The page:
And we are still the “It’s where you find the meat company.” There is a misconception about meat meals. The term “meal” in this context refers to the process of grinding and removing the water from the specific meat under consideration. Again, I will cite the definition posted on our competitor’s web site (although it is basically the standard definition published by the American Association of Feed Control Officials “AAFCO”, the industry regulatory body): “Chicken meal is the dry rendered (cooked down) product from a combination of clean flesh and skin with or without accompanying bone, derived from the parts of whole carcasses of chicken -- exclusive of feathers, heads, feet, or entrails.” There are similar definitions for beef, lamb, venison and salmon meals.
So first, the term “meal” refers to a product that is pre-ground. Whole ground flaxseed meal is pre-ground, for instance. Second, meat meals are a more concentrated source of animal protein than whole meat. That is because whole meat will have a typical moisture content of 55-65%. Dry kibble is less than 10% moisture. The moisture in that whole meat is being removed in the kibble manufacturing process. Whole chicken meat is 14% protein, and 58% water, whereas the high quality chicken meal we use is 65% protein and no more than 8% moisture. The other meat meals have similar profiles, although are generally in the mid-50% protein range. Frankly, we came to appreciate the fact that we could provide a more nutritional diet by utilizing high quality, single protein source meat meals, such as chicken, lamb, beef, venison and salmon meals.
I have attached an excerpt from an article that appeared in the Whole Dog Journal in February 2005 that delineates their view of meat meal. Also, please do not confuse our quality, single protein source meat meals, with either meat by-product meals or generic meat meals.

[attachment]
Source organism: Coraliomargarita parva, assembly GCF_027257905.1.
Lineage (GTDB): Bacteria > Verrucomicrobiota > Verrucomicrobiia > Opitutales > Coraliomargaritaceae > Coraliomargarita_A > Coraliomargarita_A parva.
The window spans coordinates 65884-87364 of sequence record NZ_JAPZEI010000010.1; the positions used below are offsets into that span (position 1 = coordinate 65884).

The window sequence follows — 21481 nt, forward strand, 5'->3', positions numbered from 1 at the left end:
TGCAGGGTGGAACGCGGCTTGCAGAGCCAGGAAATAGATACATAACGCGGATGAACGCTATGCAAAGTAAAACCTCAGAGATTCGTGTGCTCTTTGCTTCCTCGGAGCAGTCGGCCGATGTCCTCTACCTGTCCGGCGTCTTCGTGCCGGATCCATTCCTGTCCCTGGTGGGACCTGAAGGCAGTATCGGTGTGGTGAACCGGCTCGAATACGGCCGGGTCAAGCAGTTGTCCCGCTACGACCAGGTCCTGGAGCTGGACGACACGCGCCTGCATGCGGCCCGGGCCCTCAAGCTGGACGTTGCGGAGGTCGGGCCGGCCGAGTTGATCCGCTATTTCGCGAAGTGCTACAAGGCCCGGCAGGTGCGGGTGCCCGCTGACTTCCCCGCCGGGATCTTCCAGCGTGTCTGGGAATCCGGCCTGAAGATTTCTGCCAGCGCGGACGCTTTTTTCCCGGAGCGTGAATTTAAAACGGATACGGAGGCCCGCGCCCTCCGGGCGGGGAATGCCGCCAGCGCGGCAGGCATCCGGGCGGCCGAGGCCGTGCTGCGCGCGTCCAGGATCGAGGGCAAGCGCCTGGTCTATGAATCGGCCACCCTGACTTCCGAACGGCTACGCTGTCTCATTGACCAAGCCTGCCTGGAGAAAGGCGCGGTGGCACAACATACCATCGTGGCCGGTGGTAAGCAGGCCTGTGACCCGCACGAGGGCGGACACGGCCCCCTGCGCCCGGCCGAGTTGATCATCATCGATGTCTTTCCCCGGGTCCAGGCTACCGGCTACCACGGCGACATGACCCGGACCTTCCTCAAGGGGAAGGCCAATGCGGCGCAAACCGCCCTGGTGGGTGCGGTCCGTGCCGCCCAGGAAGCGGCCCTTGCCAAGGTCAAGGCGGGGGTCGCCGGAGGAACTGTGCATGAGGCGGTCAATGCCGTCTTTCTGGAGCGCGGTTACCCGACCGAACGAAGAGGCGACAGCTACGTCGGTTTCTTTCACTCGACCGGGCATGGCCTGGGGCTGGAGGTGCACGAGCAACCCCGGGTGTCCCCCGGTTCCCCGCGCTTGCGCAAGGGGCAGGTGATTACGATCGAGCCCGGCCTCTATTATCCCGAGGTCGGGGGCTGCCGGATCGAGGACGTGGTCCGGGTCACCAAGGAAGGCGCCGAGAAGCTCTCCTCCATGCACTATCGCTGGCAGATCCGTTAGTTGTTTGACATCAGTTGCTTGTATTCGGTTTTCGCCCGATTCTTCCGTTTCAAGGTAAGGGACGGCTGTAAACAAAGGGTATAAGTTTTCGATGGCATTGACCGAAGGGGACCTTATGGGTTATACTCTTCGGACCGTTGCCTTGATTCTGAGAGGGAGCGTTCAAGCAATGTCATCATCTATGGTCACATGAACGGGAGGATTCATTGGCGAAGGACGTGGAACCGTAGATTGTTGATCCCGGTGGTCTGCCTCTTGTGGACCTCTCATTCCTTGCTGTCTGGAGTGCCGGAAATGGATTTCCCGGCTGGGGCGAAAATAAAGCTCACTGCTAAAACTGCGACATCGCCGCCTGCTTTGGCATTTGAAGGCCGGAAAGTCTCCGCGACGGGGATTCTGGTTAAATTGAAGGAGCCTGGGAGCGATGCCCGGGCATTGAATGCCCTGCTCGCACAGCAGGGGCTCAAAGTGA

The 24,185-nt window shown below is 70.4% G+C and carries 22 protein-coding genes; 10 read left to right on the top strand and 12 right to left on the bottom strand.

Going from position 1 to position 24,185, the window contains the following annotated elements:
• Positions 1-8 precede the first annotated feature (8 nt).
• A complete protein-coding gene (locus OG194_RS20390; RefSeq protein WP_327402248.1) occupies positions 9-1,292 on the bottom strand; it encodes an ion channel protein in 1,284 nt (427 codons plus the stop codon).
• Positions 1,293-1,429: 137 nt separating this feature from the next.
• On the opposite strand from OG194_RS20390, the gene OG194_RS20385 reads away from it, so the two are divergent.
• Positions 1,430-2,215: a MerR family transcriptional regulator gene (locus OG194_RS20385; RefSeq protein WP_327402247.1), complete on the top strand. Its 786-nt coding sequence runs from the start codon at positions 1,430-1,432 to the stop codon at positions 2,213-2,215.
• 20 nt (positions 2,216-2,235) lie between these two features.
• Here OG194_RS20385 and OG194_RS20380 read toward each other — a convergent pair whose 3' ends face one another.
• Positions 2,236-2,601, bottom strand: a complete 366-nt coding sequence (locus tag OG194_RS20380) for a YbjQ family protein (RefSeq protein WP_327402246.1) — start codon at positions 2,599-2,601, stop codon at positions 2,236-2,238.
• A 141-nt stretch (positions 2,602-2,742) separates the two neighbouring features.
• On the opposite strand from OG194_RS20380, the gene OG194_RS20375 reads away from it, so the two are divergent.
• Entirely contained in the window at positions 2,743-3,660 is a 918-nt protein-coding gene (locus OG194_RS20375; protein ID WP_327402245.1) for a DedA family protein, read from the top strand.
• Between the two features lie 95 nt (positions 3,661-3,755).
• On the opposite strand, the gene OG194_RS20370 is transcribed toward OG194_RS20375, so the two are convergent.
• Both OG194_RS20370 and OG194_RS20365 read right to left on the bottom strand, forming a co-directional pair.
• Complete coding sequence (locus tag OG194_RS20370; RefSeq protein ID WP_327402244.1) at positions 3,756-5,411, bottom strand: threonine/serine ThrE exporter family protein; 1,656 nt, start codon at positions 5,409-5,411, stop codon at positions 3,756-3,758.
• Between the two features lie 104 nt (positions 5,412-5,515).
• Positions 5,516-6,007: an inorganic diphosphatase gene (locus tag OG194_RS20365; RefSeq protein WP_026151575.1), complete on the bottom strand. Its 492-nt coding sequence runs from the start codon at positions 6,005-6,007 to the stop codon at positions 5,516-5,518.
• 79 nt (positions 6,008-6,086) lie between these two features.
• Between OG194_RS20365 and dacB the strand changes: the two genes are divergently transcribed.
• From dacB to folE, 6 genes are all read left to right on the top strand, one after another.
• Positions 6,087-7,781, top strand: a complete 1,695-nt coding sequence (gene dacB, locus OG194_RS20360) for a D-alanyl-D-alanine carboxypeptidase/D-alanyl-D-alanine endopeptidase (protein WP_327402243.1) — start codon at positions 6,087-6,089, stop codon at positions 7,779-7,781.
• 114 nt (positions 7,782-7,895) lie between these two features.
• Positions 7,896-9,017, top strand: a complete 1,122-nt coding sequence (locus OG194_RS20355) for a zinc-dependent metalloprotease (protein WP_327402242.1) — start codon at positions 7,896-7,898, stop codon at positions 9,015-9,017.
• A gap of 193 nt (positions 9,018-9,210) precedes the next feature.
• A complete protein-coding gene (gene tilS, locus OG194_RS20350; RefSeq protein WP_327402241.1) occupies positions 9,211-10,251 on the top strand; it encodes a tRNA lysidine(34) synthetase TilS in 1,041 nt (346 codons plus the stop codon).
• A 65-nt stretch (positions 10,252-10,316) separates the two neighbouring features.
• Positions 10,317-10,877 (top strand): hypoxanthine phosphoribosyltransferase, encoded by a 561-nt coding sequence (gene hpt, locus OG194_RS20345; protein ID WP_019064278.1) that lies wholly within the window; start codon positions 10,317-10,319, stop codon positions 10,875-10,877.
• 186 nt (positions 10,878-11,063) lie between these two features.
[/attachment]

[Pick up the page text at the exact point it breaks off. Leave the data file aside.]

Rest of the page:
You also raised some concerns about some other changes in the ingredient listing. One is with the order of listing of ingredients. Frankly, we spent a lot of time increasing the accuracy and readability of the listing for our consumers. One of the things we did in that regard was to group the vitamins and minerals. The position of “Vitamins” and “Minerals” in the ingredient listing is based on the aggregate weight of each category, whereas they previously were listed in the order of their individual weights of inclusion. Both methods are allowed by regulation, but we thought it would help consumers to understand which of the ingredients were vitamins and which were minerals by listing them together.
That put those long listings ahead of the freeze-dried and related ingredients that constitute our unique Bio-Coating®. Unfortunately, regulations do not allow us to aggregate those ingredients similar to what we can do with vitamins and minerals. In fact, however, we have improved our Bio-Coating by utilizing ground Nature’s Variety Freeze-Dried Raw Diets instead of a combination of individual freeze-dried meats as before.
As to “Natural Chicken Flavor” this describes a natural product derived from chicken liver that has always been on our chicken kibble (or similar protein specific products used on other kibbles). ALL kibble manufacturers include similar ingredients applied to the outside of the kibble at the end of the process to enhance the flavor. The fact is that kibble needs some flavor enhancement regardless of the nature of the ingredients used due to the nature of the kibble extrusion and drying process. Previously, we had included this under the designation “Chicken Liver” but we felt that it would be more accurate to separate it from the chicken liver that is included in the Bio-Coating.
The bottom line is that Nature’s Variety Prairie and Raw Instinct kibbles still represent the same premium, quality nutrition that they always have. I would ask that you continue to feed the products and prove to yourself that they still perform as well as or better than our previous formulations (including in the back yard).
I hope I have been able to provide you some helpful information and have allayed your concerns about our products.